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See also: planté

Contents

AsturianEdit

DanishEdit

Etymology 1Edit

From Middle Low German plante, from Latin planta. Doublet of klan.

NounEdit

plante c (singular definite planten, plural indefinite planter)

  1. plant (living organism)
Derived termsEdit
InflectionEdit

Etymology 2Edit

From late Old Norse planta, from Middle Low German planten, from Latin plantare.

VerbEdit

plante (imperative plant, infinitive at plante, present tense planter, past tense plantede, perfect tense har plantet)

  1. to plant

ConjugationEdit

ReferencesEdit


DutchEdit

PronunciationEdit

  • (file)

VerbEdit

plante

  1. (archaic) singular present subjunctive of planten

AnagramsEdit


FrenchEdit

PronunciationEdit

Etymology 1Edit

From Old French, inherited from Latin planta (sole of the foot), from Proto-Italic *plāntā, from Proto-Indo-European *pléh₂-n̥t-eh₂, from *pleh₂- (flat).

NounEdit

plante f (plural plantes)

  1. sole of the foot

Related termsEdit

Etymology 2Edit

Borrowed from Medieval Latin planta (of the same origin as the above etymology), or possibly partly derived from the verb planter. Doublet of clan.

NounEdit

plante f (plural plantes)

  1. plant

VerbEdit

plante

  1. inflection of planter:
    1. first- and third-person singular present indicative and subjunctive
    2. second-person singular imperative

Further readingEdit

AnagramsEdit


FriulianEdit

EtymologyEdit

From Latin planta.

NounEdit

plante f (plural plantis)

  1. plant
  2. sole

Derived termsEdit

Related termsEdit


GermanEdit

PronunciationEdit

VerbEdit

plante

  1. First-person singular preterite of planen.
  2. Third-person singular preterite of planen.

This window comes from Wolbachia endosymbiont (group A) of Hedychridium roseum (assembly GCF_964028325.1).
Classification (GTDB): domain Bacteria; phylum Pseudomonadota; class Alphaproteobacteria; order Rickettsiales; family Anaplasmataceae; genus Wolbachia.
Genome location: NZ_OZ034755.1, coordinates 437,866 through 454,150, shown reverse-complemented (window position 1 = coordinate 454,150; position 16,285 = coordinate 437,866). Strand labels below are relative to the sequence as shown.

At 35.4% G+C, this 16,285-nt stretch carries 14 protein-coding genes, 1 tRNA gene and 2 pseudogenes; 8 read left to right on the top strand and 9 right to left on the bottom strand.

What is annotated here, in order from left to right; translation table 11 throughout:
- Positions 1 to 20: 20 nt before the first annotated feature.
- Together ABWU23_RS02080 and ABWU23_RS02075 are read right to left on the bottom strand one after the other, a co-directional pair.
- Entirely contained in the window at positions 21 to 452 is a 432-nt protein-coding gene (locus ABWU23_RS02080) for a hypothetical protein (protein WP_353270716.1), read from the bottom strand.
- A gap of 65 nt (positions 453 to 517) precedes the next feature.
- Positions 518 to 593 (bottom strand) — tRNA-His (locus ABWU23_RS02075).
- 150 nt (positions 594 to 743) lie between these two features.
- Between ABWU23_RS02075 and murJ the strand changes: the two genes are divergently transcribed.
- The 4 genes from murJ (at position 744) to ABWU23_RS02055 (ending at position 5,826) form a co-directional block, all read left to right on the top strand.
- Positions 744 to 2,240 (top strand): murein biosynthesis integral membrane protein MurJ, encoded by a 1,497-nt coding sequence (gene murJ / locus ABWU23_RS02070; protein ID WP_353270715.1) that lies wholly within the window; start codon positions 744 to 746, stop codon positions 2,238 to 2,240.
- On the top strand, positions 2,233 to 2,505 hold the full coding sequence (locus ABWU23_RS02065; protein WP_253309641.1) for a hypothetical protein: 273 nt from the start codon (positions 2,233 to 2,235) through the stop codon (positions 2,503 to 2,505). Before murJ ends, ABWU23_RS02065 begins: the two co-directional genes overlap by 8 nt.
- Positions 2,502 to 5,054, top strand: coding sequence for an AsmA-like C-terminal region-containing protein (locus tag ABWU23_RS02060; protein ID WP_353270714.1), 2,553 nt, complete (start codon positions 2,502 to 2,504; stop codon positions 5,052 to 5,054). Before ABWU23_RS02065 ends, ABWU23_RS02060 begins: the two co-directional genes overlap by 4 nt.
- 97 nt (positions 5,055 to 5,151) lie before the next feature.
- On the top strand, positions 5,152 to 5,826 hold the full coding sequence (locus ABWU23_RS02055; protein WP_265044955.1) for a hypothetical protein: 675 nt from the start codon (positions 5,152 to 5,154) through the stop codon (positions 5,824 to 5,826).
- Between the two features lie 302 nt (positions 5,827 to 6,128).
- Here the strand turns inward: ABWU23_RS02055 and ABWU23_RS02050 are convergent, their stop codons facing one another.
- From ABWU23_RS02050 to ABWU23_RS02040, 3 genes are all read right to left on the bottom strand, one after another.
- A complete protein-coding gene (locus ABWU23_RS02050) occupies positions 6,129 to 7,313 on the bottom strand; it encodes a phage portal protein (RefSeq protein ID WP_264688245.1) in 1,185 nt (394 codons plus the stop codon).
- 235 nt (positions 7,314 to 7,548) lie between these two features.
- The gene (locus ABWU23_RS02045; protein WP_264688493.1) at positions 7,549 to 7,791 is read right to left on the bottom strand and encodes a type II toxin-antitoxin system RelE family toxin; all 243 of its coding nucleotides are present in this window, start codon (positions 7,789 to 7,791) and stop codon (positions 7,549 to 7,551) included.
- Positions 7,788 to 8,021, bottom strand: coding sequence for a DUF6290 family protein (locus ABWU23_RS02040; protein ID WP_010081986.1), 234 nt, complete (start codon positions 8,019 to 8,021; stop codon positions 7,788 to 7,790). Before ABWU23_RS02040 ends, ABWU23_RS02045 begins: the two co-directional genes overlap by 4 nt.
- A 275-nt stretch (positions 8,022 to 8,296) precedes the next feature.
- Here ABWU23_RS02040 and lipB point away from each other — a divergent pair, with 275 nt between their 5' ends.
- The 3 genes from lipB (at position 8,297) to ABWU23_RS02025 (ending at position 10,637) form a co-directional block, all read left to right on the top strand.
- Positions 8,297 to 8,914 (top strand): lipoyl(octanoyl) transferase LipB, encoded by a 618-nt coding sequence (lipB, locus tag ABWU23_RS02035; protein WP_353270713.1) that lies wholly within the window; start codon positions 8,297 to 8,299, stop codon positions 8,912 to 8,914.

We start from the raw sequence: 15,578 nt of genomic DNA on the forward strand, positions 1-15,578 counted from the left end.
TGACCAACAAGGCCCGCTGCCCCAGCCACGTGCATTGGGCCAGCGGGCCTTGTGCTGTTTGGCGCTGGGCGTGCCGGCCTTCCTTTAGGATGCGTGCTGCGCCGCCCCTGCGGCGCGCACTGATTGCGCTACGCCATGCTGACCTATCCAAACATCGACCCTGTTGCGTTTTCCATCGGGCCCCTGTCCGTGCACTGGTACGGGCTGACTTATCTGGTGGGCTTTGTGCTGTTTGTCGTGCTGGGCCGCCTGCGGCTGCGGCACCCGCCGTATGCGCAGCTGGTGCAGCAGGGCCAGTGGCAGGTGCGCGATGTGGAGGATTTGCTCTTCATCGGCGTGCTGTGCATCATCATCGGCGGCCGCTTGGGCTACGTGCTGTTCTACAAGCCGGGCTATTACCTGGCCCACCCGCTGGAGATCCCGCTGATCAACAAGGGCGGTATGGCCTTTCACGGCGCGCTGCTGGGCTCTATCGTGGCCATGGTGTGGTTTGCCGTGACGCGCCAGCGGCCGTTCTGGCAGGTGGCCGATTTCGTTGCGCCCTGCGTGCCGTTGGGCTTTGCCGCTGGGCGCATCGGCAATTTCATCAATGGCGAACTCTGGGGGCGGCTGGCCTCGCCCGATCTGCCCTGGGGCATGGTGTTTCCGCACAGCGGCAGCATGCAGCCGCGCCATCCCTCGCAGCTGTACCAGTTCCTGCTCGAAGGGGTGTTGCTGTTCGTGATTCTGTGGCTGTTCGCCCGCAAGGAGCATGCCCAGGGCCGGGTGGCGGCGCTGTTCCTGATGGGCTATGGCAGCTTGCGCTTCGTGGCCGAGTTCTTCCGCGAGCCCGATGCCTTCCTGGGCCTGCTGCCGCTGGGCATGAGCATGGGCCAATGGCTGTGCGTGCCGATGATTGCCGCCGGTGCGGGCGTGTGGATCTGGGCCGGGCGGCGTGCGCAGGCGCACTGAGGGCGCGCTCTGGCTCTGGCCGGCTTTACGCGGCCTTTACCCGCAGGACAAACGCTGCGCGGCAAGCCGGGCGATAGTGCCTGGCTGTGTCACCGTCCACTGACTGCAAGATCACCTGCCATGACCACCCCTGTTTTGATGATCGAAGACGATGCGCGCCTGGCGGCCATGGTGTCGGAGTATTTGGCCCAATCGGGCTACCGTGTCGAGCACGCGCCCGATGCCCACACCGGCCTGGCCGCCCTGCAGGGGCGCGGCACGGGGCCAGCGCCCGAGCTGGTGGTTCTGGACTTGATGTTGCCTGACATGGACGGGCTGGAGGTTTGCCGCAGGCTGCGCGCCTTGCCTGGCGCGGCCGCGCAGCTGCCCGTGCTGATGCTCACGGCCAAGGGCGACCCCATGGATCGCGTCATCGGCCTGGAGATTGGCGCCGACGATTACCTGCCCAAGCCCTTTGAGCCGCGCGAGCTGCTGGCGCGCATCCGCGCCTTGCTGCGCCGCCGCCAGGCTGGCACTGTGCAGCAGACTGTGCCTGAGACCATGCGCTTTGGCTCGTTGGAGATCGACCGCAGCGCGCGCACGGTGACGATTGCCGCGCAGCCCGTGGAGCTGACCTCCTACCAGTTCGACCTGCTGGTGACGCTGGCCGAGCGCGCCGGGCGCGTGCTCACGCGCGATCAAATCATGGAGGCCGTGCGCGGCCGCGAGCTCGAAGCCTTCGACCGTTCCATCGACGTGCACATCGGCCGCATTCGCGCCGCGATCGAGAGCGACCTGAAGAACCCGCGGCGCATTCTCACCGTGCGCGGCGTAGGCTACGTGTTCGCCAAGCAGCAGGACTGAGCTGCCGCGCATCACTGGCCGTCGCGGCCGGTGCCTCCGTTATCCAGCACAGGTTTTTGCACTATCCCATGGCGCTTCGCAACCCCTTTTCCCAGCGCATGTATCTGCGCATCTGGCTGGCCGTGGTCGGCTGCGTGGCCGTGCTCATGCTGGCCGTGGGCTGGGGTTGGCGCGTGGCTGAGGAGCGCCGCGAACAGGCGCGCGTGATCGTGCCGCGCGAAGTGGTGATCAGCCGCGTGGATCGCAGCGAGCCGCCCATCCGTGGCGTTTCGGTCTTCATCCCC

3. First-person singular subjunctive II of planen.
  4. Third-person singular subjunctive II of planen.

Haitian CreoleEdit

EtymologyEdit

From French planter (to plant).

VerbEdit

plante

  1. To plant

Mauritian CreoleEdit

EtymologyEdit

From French planter.

PronunciationEdit

  • IPA: [plɑ̃te]

VerbEdit

plante (medial form plant)

  1. to plant

Derived termsEdit


Middle FrenchEdit

NounEdit

plante f (plural plantes)

  1. plant (organism capable of photosynthesis)

Norwegian BokmålEdit

 
Norwegian Wikipedia has an article on:
Wikipedia no

Etymology 1Edit

NounEdit

plante f or m (definite singular planta or planten, indefinite plural planter, definite plural plantene)

  1. (botany) a plant
Derived termsEdit

Etymology 2Edit

From Latin plantare, via Middle Low German [Term?], and Old Norse planta.

VerbEdit

plante (imperative plant, present tense planter, passive plantes, simple past and past participle planta or plantet, present participle plantende)

  1. to plant (something)

ReferencesEdit


Norwegian NynorskEdit

 
Norwegian Nynorsk Wikipedia has an article on:
Wikipedia nn

Etymology 1Edit

From the verb planta

PronunciationEdit

NounEdit

plante m or f (definite singular planten / planta, indefinite plural plantar / planter, definite plural plantane / plantene)

  1. (botany) a plant

Derived termsEdit

Etymology 2Edit

VerbEdit

plante (present tense plantar, past tense planta, past participle planta, passive infinitive plantast, present participle plantande, imperative plant/plante)

  1. Alternative form of planta

ReferencesEdit


PortugueseEdit

PronunciationEdit

VerbEdit

plante

  1. first-person singular (eu) present subjunctive of plantar
  2. third-person singular (ele and ela, also used with você and others) present subjunctive of plantar
  3. third-person singular (você) affirmative imperative of plantar
  4. third-person singular (você) negative imperative of plantar

SpanishEdit

VerbEdit

plante

  1. First-person singular (yo) present subjunctive form of plantar.
  2. Third-person singular (él, ella, also used with usted?) present subjunctive form of plantar.
  3. Formal second-person singular (usted) imperative form of plantar.